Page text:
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Exhibition Overview

This exhibition closed January 6, 2004

Ice stalactitesThe Endurance: Shackleton's Legendary Antarctic Expedition, a landmark exhibition devoted to one of the greatest tales of survival in expedition history. The traveling exhibition brings to life the epic story of Sir Ernest Shackleton's 1914 Endurance expedition—its astonishing panoramas, doomed ship, extreme hardships, and miraculous climax. Haunting expedition photographs and vintage film footage resurrect one of the most awesome man-against-nature sagas to emerge this century.

The exhibition presents more than 150 compelling photographs of the expedition's ordeal taken by ship photographer Frank Hurley, who dove into frigid waters to retrieve his glass plate negatives from the sinking Endurance. The photographs, printed from the original negatives and Hurley's album of prints, are displayed chronologically and accompanied by gripping memoirs from the voyage. The visual record is complemented by incredible film footage and a replica of the James Caird, the lifeboat that carried Shackleton and five of his crew on one of the greatest adventures of all time.

The exhibition also features a computer interactive that allows visitors to experience the challenges of open-boat navigation, and several videos, narrated by actor Liam Neeson, that examine the historic, geographic, and scientific context of the voyage.

The Endurance: Shackleton's Legendary Antarctic Expedition is the most comprehensive presentation of the journey ever mounted. It is also the most extensive showing of Hurley's work; limited numbers of his photographs have been on view twice in London since the 1920s, and once in Australia in 1963.

During the same dates the Museum will also feature the giant-screen film, Shackleton's Antarctic Adventure. Narrated by Kevin Spacey, this film features stunning Antarctic images and re-creations filmed in 1999 and 2000, plus the remarkable original still photography and 35mm motion-picture footage of Frank Hurley, the official photographer for the Endurance expedition. This film is a presentation of Morgan Stanley and a production of White Mountain Films and NOVA/WGBH Boston.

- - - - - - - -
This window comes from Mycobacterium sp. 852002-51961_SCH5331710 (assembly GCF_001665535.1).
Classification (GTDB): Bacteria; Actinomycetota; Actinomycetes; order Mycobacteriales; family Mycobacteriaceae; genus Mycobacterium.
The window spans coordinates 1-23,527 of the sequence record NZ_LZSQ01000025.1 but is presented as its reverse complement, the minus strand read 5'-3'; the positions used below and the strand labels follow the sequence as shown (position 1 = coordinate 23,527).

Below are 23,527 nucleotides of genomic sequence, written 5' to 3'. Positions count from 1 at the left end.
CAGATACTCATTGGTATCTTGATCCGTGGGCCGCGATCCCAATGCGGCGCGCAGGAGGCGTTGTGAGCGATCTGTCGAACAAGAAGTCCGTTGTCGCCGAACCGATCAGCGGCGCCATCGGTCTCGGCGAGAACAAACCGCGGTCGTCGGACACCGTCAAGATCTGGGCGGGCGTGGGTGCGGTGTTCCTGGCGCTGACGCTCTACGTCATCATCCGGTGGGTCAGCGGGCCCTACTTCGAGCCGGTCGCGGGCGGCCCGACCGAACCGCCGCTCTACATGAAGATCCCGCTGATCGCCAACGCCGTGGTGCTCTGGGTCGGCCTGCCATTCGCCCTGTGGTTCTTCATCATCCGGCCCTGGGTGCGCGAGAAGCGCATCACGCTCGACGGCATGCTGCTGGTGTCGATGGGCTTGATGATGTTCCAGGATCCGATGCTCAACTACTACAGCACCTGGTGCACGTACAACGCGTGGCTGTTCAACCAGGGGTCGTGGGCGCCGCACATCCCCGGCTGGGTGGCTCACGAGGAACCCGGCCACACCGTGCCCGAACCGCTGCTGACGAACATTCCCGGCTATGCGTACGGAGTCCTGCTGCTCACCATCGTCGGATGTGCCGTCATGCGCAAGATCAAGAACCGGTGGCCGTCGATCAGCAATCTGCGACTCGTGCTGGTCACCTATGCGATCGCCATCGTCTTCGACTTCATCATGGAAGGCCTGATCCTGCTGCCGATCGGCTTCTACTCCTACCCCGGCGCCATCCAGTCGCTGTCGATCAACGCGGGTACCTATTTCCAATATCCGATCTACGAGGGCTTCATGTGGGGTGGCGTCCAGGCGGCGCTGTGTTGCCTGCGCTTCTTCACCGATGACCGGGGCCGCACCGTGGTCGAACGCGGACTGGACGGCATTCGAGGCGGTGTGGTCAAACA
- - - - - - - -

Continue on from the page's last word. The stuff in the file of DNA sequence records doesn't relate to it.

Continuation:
The Endurance Expedition

The end of the Endurance, Frank Hurley, 1915    Royal Geographical SocietySir Ernest Shackleton's third polar expedition came in the wake of the tragic death, in the Antarctic, of Robert Falcon Scott, the famous English explorer, and as Europe was preparing for the First World War. With England having lost both poles to the Norwegians, Shackleton was determined to be the first to cross the Antarctic by foot and claim the last prize in polar exploration for Britain. A week after the war began, Shackleton and his crew of 27 seamen and scientists set sail on the Endurance, not to be heard from for nearly two years.

It was a particularly cold winter, and the pack ice of the Weddell Sea extended further north than anyone could remember. The Endurance began following leads to navigate through the pack ice, on route to its intended landfall. Just one day's sail from the Antarctic continent, temperatures plummeted and the ship became trapped. Frozen fast for ten months, the Endurance was about to be crushed by ice pressure, forcing Shackleton and his men to abandon ship.

The depature of the James Caird at Elephant Island, Frank Hurley, 1916    Royal Geographical SocietyAfter five months of camping on drifting ice floes, open water appeared, and the men sailed their three lifeboats through stormy seas to a rocky, uninhabited outcropping called Elephant Island. Knowing that his men would never survive on the desolate spot, Shackleton decided to attempt an incredible 17-day, 800-mile journey, in freezing hurricane conditions, to the nearest civilization—South Georgia Island. The James Caird lifeboat miraculously landed on the island, having achieved what is now considered one of the greatest boat journeys in history. Once on land, Shackleton and two of his men trekked across the mountains of South Georgia, finally reaching the island's remote whaling stations where they organized a rescue team, and returned to save all of the men left behind on Elephant Island. Shackleton's words, written after the expedition, express the enormity and the extremity of the adventure: "Not a life lost, and we have been through Hell."